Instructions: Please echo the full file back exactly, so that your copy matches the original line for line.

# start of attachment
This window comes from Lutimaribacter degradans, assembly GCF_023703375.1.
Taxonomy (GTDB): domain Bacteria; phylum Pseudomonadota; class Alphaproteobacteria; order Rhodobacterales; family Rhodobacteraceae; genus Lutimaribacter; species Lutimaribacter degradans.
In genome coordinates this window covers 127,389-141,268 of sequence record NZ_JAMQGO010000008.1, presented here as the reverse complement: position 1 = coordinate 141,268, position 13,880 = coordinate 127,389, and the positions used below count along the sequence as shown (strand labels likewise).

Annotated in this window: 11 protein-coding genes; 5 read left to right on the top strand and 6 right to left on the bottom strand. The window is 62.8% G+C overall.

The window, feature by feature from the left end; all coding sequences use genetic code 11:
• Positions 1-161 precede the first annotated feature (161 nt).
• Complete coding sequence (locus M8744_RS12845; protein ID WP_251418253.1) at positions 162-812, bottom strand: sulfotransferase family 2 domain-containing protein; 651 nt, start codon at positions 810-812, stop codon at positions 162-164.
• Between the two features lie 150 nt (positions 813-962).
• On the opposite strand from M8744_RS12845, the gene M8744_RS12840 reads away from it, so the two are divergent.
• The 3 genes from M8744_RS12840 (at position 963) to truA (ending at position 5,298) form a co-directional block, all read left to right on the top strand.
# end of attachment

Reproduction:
This window comes from Lutimaribacter degradans, assembly GCF_023703375.1.
Taxonomy (GTDB): domain Bacteria; phylum Pseudomonadota; class Alphaproteobacteria; order Rhodobacterales; family Rhodobacteraceae; genus Lutimaribacter; species Lutimaribacter degradans.
In genome coordinates this window covers 127,389-141,268 of sequence record NZ_JAMQGO010000008.1, presented here as the reverse complement: position 1 = coordinate 141,268, position 13,880 = coordinate 127,389, and the positions used below count along the sequence as shown (strand labels likewise).

Annotated in this window: 11 protein-coding genes; 5 read left to right on the top strand and 6 right to left on the bottom strand. The window is 62.8% G+C overall.

The window, feature by feature from the left end; all coding sequences use genetic code 11:
• Positions 1-161 precede the first annotated feature (161 nt).
• Complete coding sequence (locus M8744_RS12845; protein ID WP_251418253.1) at positions 162-812, bottom strand: sulfotransferase family 2 domain-containing protein; 651 nt, start codon at positions 810-812, stop codon at positions 162-164.
• Between the two features lie 150 nt (positions 813-962).
• On the opposite strand from M8744_RS12845, the gene M8744_RS12840 reads away from it, so the two are divergent.
• The 3 genes from M8744_RS12840 (at position 963) to truA (ending at position 5,298) form a co-directional block, all read left to right on the top strand.